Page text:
The Skanking Reggae festival comes back this year with a lineup composed of international bands.
Since 2010, the festival has aimed to gather people from all parts of the world and expose them to bands along with musicians that lead the ska and reggae genres from different countries.
Mexico City natives and event headliners, Panteon Rococo, are celebrating their 20 year anniversary. Eleven other bands are scheduled this year, ranging from local to international talent, including: Tokyo Ska Paradise (Japan), Dread Mar I (Argentina), The Slackers (USA), and Jackie Mendez (USA) among others.
Founder and promoter, Adrian Antonio, shared that the festival started as an outlet for local talent in the Pico Rivera sports arena. Since then, the demand for more from these genres has grown and bringing bigger artists every year.
“What I did [for the festival] was to unify the local talent of L.A. with an international one,” Antonio said. “The festival has changed throughout all these years and we decided to make a bilingual festival, in English and Spanish, which had never been done before.”
He also added that the richness of any festival is to show that there is culture and implementing bands from other countries only demonstrates people all over the world listen to the same music genres. This applies in the case of the ska and reggae.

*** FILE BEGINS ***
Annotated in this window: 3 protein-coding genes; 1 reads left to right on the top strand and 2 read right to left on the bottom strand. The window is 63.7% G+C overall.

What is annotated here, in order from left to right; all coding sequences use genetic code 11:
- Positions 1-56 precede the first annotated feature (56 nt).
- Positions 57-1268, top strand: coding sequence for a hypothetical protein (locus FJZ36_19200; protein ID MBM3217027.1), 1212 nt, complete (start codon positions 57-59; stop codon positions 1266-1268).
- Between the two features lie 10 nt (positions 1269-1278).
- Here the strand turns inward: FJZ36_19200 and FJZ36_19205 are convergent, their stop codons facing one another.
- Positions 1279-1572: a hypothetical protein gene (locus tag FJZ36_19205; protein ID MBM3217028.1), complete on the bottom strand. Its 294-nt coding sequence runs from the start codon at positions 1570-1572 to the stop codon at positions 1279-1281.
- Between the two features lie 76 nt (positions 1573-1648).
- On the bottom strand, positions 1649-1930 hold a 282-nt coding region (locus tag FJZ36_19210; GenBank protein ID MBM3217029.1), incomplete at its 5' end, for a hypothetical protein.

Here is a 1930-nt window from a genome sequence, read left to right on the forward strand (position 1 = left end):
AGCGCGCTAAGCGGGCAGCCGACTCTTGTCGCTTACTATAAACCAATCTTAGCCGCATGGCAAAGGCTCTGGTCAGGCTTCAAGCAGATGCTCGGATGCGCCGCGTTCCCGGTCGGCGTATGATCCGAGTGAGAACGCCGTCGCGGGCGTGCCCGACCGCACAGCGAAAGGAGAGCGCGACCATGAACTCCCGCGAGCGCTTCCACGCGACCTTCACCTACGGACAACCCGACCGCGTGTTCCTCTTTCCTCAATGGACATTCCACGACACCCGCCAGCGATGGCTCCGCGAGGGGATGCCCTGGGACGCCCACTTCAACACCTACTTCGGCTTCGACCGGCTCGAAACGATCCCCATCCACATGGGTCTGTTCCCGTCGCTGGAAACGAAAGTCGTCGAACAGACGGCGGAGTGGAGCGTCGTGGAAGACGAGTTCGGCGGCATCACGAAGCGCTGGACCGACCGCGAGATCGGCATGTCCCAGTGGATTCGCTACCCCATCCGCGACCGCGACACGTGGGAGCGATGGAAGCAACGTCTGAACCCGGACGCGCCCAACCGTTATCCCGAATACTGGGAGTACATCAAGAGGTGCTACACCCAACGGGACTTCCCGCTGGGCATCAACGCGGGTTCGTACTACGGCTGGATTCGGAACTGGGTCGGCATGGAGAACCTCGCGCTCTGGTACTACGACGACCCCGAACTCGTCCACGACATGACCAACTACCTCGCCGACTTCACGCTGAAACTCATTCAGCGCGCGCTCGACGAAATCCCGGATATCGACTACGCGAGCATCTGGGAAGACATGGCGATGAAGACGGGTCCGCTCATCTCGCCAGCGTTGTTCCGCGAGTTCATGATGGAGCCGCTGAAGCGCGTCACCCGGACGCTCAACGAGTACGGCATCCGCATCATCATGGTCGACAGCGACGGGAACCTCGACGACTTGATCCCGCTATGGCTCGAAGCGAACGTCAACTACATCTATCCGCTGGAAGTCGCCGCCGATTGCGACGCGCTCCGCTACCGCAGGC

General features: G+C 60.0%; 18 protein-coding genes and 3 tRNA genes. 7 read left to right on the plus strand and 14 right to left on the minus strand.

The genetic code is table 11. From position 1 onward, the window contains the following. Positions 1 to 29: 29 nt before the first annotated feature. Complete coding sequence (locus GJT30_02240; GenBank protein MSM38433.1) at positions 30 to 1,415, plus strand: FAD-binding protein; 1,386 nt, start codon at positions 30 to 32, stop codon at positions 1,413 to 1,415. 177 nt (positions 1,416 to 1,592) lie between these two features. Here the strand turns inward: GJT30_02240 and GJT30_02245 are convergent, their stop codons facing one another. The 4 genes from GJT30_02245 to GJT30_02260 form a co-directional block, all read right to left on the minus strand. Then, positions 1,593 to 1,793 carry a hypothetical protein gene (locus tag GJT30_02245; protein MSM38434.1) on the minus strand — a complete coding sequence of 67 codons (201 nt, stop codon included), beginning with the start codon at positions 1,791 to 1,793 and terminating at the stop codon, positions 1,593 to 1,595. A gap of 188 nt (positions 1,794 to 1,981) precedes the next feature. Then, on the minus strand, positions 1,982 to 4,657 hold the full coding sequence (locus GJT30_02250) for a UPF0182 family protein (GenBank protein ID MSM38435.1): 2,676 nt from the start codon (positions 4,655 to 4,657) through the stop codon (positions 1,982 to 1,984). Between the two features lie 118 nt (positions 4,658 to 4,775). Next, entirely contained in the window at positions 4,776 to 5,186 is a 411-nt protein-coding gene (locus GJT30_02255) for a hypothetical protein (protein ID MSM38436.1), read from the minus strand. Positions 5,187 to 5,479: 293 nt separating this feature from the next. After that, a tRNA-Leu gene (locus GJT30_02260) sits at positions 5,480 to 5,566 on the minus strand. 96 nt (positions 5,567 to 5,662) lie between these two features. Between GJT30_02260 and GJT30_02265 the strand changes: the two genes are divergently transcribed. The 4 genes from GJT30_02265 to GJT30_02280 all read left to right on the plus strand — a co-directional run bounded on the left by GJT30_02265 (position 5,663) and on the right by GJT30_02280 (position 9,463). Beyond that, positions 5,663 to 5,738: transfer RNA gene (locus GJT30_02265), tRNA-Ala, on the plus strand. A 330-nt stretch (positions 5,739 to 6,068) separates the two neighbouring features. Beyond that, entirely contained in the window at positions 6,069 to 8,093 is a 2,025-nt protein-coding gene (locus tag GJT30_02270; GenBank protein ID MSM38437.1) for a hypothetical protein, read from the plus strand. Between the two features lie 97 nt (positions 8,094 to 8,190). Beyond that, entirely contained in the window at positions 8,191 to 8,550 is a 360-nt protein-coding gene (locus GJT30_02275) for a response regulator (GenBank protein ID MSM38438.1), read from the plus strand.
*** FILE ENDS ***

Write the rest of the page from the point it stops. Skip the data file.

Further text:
This sound derived from Jamaican influences. In the 1980s, English bands like Madness and The Specials adopted the sound of Jamaican artists from the 1960s, such as Prince Buster and The Skatalites. Reggae, on the other hand, was popularized by artists like Bob Marley and UB40.
However, newer bands have shifted their influences to more modern music. Paco Barajas, trombone player of Panteon Rococo, stated the group found a common taste for rock in Spanish. Their sound has then evolved into a bigger production and implementation of other instruments found in Latin American music.
Panteon Rococo released their debut album in 1999, making them an instant hit throughout Mexico thanks to their single “La Dosis Perfecta.”
Twenty years after they first started making music they are now headlining the festival and planning a global tour.
“We are happy about this effort to create cultural events that invite Mexican artists like us,” Barajas said.
When asked what kind of audience attends the festival, Antonio said that he notices people from all social classes and from different parts of the world.
“Everyone is welcomed because that’s what this is all about, having a good experience without being discriminated [for your economic status], on the contrary, our audience is very cool and collaborative.”
Unfortunately, according to Antonio, the sales of the festival have been affected by the current political climate of the country. People are not buying tickets because there is a fear of something bad happening if they go out. He urges everyone who wants to come to the event to attend and have faith that everything will be fine.
Antonio and his crew will continue the Skanking Reggae festival for next year. They are approaching the 10th anniversary of the event and their goal is to expand it for two days and invite all the artists that have played at the event throughout the years.
The event, which is suitable for all ages, is set to happen on March 11 at the Shrine Expo Hall.